By April, the $1300 I’d made from a Christmas promo of The Survival of Thomas Ford had come in from Amazon.

I was faced again with the decision of whether to risk/invest some of that money back into advertising for Thomas Ford…or, on the other hand, whether to “take this money and run…”

I’d heard some interesting things about Bookbub:

In particular, the great results Ingrid Ricks had had with a Bookbub promo for her memoir, FOCUS, made me feel this would be worth a try:

I knew categorization might present problems.  
The Survival of Thomas Ford has always been received by some readers as a mystery/thriller, and others as literary fiction, and then by some others as a “literary thriller” (this hybrid interpretation of Ford goes right back to 2010 when it was represented by MBA Literary Agents in London and it would be sent out on submission as a commercial thriller sometimes, as literary fiction at other times, and eventually as a literary or psychological thriller).

On Bookbub this initially presented a dilemma.
In April, the cost for an ad for a Kindle Select free ebook promo to be sent out to Bookbub’s Mystery/thriller list of subscribed readers was a hefty $230, or £156.
On the other hand, a literary fiction ad cost only $110.

There were twice as many subscribers to the Mystery/thriller list, though, so I thought it over and decided this might well be a worthwhile investment (I should point out here that, since I took out my ad, Bookbub has separated mysteries and thrillers into two separate categories with different prices).

I paid the $230 (out of my $1300 income from Ford in April), and booked my 27 April to 1 May ad for The Survival of Thomas Ford, to coincide with the Kindle Select free promo I would do on those dates.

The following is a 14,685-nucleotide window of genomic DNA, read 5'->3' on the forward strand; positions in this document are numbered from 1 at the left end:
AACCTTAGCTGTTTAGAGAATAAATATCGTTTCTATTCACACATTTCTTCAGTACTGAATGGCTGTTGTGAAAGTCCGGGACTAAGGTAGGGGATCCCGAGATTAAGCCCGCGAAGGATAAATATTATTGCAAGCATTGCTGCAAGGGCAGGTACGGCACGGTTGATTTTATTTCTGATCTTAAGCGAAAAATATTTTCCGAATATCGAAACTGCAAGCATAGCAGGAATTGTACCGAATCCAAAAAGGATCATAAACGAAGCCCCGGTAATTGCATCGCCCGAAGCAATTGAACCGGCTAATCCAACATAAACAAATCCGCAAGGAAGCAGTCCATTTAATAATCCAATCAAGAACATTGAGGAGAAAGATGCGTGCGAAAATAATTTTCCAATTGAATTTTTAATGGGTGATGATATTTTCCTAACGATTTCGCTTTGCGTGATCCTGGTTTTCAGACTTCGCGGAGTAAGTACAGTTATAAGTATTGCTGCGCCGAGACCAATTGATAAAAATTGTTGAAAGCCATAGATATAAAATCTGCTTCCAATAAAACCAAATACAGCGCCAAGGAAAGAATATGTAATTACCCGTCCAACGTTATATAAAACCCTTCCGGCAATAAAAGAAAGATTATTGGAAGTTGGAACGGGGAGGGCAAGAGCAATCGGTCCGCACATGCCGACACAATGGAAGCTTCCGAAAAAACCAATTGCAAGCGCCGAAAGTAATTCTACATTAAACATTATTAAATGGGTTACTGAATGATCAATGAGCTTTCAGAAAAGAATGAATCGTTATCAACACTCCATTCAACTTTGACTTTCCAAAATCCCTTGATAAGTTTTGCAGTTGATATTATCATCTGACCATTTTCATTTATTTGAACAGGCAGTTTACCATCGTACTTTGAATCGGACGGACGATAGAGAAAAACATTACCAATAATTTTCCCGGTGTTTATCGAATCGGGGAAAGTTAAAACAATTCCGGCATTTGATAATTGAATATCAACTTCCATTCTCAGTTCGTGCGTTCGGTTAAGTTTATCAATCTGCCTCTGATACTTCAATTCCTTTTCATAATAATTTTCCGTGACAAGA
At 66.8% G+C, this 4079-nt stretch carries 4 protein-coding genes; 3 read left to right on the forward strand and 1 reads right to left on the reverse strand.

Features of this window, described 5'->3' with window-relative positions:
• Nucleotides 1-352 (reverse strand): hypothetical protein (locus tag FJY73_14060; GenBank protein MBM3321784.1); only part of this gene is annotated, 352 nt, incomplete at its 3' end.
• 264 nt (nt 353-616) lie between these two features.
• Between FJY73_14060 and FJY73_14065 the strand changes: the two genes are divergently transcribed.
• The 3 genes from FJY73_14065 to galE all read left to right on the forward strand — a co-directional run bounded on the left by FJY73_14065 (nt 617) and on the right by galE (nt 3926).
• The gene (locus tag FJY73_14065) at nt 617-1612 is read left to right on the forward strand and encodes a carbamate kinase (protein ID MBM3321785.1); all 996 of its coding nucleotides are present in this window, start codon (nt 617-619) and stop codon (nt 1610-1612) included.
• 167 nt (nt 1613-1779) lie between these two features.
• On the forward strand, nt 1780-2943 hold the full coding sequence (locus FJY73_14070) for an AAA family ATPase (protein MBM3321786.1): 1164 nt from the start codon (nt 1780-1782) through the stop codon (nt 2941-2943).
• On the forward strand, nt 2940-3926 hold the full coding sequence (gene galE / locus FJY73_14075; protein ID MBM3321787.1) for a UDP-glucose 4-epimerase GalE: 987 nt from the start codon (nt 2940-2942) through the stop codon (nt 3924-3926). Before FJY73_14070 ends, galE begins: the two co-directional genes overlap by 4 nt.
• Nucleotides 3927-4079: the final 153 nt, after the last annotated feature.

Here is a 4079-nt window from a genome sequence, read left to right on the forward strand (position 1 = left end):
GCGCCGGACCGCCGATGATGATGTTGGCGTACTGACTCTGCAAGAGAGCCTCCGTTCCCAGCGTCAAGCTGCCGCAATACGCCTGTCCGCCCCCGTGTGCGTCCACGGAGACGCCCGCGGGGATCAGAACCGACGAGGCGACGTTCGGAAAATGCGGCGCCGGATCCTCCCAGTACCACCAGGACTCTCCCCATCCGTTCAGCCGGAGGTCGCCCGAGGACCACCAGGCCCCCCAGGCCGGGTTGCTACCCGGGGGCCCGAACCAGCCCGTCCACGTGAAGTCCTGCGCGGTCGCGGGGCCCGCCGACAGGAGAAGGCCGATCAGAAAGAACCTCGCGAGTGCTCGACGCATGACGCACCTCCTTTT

On 26 April, I made a note of The Survival of Thomas Ford’s vital statistics, all told, from the ebook’s 17 months of online publication:

Downloads all-told, from December 2011 to 26 April 2013: 32000
Amazon US reviews: 41
Amazon UK reviews: 61

A month later, on 31 May, I checked the stats again for The Survival of Thomas Ford, post-Bookbub:

Downloads all-told at 31 May: 82000
Amazon US reviews: 85
Amazon UK reviews: 64

During the 5-day promotion at end of April, The Survival of Thomas Ford had gone to Number 2 out of all free Kindle books on Amazon USA, after 47000 free downloads in the US (with only 1500 free downloads in UK, for comparison, which emphasizes Bookbub’s USA-centric compass, but also emphasizes what an excellent method it can be for Highland Scottish authors to reach readers in the USA).

Of course, the acid test, with an outlay of $230 for the ad, is whether the 5-day free promo and giving away of 49000 free ebooks, led to any paid sales in May.

It did, 1007 in fact, split between paid sales at $2.99 and borrows (which each bring in more than a sale does currently), and mostly in the USA (though with 112 paid UK sales also, plus 5 Canadian, and 1 French).

Total income from this for May then, as a result of the Bookbub ad at end of April, will come to $2030, or £1317 approx.

Minus the cost of the Bookbub ad, at $230, this still leaves profit of $1800 (though of course, this money won’t arrive for 2 or 3 months, and when it does the dilemma will arrive with it again, whether to take the cash and run…or reinvest the money in the business of finding readers).

There is, of course, the intangible profit of having reached 50000 new readers with The Survival of Thomas Ford in May.